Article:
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JRC Publishes Report on Harmonized Terminology for EHS Assessment of Nanomaterials

The European Commission (EC) Joint Research Center (JRC) recently published a report entitled NANoREG harmonised terminology for environmental health and safety assessment of nanomaterials, developed within the NANoREG project: “A common European approach to the regulatory testing of nanomaterials.” The report states that it represents the project’s attempt at bringing common understanding and consistency in the use of key terms in the environmental health and safety (EHS) assessment of nanomaterials. The objective of the report is to publish the harmonized terminology that has been developed and used within NANoREG. According to the report, all project partners have agreed upon and adopted the terminology in their activities and related documents. The report specifically includes: (1) the methodology used to select key terms that form the harmonized terminology and to develop harmonized definitions; (2) the existing literature definitions that have been used as a starting point to develop for each key term a harmonized definition; and (3) the reason(s) behind the choices that have been made in drafting a definition. 

The discussion on the key terms to be considered for the harmonized terminology led to the selection of 43 key terms. The list includes terms with international regulatory relevance, such as those defined at the Organization of Economic Cooperation and Development (OECD) level, as well as terms that have a specific meaning and use under the Registration, Evaluation, Authorization and Restriction of Chemicals (REACH) regulation.  According to the report, it has “already proven very useful” in the context of OECD work, as a support document to the April 13-14, 2016, OECD Expert Meeting on “Grouping and read-across for the hazard assessment of manufactured nanomaterials,” and in a regulatory context, as a support document to the work recently released by the National Institute for Public Health and the Environment (RIVM), European Chemicals Agency (ECHA), and JRC on using (eco)toxicological data for bridging data gaps between nanoforms of the same substance.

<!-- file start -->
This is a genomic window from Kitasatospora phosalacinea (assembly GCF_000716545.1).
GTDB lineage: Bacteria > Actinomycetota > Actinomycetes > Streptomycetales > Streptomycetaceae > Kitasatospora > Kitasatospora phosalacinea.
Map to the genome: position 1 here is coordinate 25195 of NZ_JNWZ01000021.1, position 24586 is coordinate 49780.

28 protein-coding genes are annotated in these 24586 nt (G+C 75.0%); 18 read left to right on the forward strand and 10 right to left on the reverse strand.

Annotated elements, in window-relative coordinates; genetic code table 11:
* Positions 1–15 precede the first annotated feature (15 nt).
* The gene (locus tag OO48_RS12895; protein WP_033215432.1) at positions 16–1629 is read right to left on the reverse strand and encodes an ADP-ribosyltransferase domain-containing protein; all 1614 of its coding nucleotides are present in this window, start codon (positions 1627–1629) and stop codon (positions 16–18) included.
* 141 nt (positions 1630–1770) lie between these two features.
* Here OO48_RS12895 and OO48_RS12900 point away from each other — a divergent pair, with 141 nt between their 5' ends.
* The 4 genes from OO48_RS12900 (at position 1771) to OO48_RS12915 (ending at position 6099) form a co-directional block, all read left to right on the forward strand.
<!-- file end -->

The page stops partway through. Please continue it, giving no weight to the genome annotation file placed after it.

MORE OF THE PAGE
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About this Author

Lynn Bergeson, Campbell PC, Toxic Substances Control Act Attorney, federal insecticide lawyer, industrial biotechnology legal counsel, Food Drug Administration law
Managing Partner

Lynn L. Bergeson has earned an international reputation for her deep and expansive understanding of the Toxic Substances Control Act (TSCA), the Federal Insecticide, Fungicide, and Rodenticide Act (FIFRA), European Union Registration, Evaluation, Authorization and Restriction of Chemicals (REACH), and especially how these regulatory programs pertain to nanotechnology, industrial biotechnology, synthetic biology, and other emerging transformative technologies. Her knowledge of and involvement in the policy process allows her to develop client-focused strategies whether...

Carla Hutton, Bergeson Campbell PC, global regulatory attorney, public health activists lawyer, metals industry legal counsel, Toxic Substances Control Act law
Regulatory Analyst

Since 1996, Carla Hutton has monitored, researched, and written about regulatory and legislative issues that may potentially affect Bergeson & Campbell, P.C. (B&C®) clients. She is responsible for creating a number of monthly and quarterly regulatory updates for B&C's clients, as well as other documents, such as chemical-specific global assessments of regulatory developments and trends. She authors memoranda for B&C clients on regulatory and legislative developments, providing information that is focused, timely and applicable to client initiatives. These tasks have proven invaluable to many clients, keeping them aware and abreast of developing issues so that they can respond in kind and prepare for the future of their business.

Ms. Hutton brings a wealth of experience and judgment to her work in federal, state, and international chemical regulatory and legislative issues, including green chemistry, nanotechnology, the Federal Insecticide, Fungicide, and Rodenticide Act (FIFRA), the Toxic Substances Control Act (TSCA), Proposition 65, and the Registration, Evaluation, Authorization and Restriction of Chemicals (REACH) program.